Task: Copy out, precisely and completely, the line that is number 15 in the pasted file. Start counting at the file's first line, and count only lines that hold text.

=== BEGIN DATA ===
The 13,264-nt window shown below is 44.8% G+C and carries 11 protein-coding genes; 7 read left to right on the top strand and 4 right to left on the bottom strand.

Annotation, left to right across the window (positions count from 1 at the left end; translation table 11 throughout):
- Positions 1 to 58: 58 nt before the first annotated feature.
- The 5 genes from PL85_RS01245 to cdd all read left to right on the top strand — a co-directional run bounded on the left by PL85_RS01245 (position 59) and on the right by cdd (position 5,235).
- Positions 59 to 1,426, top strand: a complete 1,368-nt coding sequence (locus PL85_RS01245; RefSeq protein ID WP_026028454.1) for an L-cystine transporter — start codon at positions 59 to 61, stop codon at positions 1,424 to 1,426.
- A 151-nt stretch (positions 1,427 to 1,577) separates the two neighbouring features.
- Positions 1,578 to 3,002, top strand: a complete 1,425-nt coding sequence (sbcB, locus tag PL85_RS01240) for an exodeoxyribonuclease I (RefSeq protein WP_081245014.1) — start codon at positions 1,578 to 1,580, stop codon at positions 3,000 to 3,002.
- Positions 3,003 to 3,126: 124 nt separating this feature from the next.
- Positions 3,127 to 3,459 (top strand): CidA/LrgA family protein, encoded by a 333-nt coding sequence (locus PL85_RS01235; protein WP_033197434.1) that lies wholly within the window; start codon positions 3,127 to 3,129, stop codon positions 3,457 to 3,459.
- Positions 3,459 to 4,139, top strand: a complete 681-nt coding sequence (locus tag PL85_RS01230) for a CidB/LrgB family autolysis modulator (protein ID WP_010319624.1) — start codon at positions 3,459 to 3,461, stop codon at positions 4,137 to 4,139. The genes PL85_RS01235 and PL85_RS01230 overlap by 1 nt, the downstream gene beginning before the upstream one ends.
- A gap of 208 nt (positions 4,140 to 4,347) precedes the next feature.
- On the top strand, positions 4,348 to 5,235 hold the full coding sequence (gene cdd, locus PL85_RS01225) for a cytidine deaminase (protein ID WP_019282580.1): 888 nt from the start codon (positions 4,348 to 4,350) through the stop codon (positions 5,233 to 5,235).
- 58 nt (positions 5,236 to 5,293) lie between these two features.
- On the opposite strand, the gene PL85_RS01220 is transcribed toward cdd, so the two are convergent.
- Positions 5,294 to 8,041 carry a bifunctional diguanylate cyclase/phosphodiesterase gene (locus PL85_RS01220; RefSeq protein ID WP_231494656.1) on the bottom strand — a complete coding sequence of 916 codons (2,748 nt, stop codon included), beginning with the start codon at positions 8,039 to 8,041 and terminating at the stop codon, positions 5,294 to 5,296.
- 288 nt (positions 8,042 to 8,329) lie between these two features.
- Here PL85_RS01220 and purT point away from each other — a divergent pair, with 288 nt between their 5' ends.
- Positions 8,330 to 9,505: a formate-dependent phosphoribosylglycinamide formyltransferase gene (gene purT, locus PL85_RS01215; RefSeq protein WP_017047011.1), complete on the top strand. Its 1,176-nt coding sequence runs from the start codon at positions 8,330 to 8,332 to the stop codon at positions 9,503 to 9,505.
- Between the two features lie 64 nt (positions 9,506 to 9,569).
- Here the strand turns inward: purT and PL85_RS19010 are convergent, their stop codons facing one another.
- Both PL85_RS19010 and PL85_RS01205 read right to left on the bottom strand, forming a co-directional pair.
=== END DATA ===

- Positions 5,294 to 8,041 carry a bifunctional diguanylate cyclase/phosphodiesterase gene (locus PL85_RS01220; RefSeq protein ID WP_231494656.1) on the bottom strand — a complete coding sequence of 916 codons (2,748 nt, stop codon included), beginning with the start codon at positions 8,039 to 8,041 and terminating at the stop codon, positions 5,294 to 5,296.